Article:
Some people think that means just putting miles on a horse to solve the problem, but McNabb says miles aren’t enough. You have to make those miles matter and give the horse beneficial experience in other activities.
“Intensity plus consistency equals productivity,” he says. “When I work a horse, I focus intently on what I want to teach it and consistently work toward that goal. If you’re just loping circles, you’ll have to lope a long time before you really make a difference and you miss out on so many benefits. Instead, maximize those circles by teaching your horse to arc its body, soften in the bridle, drive its hind legs under its body and get balanced.”
McNabb spends time riding in an arena, but he also believes in taking a horse outside and loping circles with purpose, to direct its feet and energy.
“I will ride a small circle, focusing on bringing the horse’s shoulders around and following its nose,” he says. “I ride with both hands on the reins, using direct rein pressure to get the horse to bend its nose to the inside of the circle. I hold that pressure until the horse is soft in my hands, and then I release it. I also hold the horse with my inside leg to disengage its hindquarters, so it relaxes and stops jigging and bracing on the bit. I do this in both directions until the horse lopes balanced circles without pulling on the bit or wanting to leave.”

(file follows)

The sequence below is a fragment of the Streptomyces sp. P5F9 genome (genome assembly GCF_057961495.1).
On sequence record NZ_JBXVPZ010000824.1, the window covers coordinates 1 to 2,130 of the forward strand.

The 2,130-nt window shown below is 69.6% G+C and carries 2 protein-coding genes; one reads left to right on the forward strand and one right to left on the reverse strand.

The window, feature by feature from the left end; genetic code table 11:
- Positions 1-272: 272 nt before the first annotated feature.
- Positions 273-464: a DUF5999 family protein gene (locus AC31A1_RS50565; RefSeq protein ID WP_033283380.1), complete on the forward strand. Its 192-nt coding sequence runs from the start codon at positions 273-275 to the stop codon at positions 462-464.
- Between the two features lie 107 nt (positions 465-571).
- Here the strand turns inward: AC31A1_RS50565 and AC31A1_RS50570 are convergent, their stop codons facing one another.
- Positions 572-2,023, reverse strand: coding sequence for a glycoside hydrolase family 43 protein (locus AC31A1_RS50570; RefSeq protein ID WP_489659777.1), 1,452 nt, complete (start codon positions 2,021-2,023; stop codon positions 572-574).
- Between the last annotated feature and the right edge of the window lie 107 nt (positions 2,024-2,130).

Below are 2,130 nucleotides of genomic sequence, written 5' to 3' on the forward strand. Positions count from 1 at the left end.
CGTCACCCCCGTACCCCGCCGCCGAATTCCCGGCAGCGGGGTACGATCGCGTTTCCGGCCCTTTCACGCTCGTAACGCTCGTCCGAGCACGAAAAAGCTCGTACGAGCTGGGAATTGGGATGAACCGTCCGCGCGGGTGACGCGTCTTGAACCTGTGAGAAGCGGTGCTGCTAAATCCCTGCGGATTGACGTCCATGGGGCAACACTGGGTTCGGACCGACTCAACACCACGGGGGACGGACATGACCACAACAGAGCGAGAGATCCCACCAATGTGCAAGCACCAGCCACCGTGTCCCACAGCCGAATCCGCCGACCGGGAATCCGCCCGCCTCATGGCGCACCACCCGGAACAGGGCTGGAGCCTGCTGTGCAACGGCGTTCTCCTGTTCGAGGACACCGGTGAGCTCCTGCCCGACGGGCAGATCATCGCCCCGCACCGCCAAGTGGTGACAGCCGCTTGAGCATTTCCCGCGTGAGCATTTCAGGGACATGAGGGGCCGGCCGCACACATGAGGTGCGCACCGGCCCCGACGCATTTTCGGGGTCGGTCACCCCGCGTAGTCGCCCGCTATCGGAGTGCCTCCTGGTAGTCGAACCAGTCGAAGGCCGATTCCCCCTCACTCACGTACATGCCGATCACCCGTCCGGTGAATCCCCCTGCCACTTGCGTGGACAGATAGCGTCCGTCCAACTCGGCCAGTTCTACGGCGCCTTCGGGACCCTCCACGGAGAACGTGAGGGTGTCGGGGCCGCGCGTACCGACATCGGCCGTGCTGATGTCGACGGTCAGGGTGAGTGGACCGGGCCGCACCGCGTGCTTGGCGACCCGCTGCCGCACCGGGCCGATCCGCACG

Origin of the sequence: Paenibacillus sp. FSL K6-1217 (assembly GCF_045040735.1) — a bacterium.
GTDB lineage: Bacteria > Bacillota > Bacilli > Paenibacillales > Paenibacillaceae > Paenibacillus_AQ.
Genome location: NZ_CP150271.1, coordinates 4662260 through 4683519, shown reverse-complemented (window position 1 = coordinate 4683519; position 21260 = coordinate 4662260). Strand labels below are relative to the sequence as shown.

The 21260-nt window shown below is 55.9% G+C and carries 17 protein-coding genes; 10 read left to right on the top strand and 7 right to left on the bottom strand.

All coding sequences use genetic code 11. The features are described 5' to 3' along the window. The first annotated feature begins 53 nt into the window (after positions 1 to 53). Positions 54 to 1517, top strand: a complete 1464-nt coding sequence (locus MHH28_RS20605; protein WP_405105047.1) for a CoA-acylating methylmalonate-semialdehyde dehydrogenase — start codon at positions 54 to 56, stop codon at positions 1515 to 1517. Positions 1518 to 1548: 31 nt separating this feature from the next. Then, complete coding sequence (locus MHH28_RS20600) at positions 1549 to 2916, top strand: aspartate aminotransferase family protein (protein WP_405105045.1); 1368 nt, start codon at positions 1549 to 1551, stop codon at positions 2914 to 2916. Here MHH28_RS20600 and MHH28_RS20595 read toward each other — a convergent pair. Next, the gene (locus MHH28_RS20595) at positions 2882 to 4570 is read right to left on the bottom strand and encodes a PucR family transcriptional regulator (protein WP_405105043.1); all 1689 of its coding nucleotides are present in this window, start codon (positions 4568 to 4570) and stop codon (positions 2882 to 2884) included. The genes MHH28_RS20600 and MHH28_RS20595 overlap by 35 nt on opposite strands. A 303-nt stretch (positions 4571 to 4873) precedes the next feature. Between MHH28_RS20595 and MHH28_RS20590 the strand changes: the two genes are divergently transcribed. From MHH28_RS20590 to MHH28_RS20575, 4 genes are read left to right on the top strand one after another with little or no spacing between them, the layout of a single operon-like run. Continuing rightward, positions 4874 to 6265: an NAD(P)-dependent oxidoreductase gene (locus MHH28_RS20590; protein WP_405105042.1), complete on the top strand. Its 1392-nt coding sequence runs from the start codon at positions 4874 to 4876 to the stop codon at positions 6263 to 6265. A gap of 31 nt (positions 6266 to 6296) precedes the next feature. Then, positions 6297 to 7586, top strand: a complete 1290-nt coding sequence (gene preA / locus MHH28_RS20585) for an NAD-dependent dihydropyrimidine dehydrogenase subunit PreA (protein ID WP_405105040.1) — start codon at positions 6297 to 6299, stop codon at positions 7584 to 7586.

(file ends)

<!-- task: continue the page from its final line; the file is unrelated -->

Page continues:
When a horse is soft in the bridle and moves off rein and leg pressure, McNabb likes to lope circles with the horse’s body in a reverse arc or counter-bend. He starts teaching this at the walk and gradually advances to a trot and lope. If he’s loping a circle to the right, he uses his outside direct rein to tip the horse’s nose slightly to the outside of the circle until he can see the corner of its eye, and then he applies outside leg pressure to move the horse’s rib cage to the right.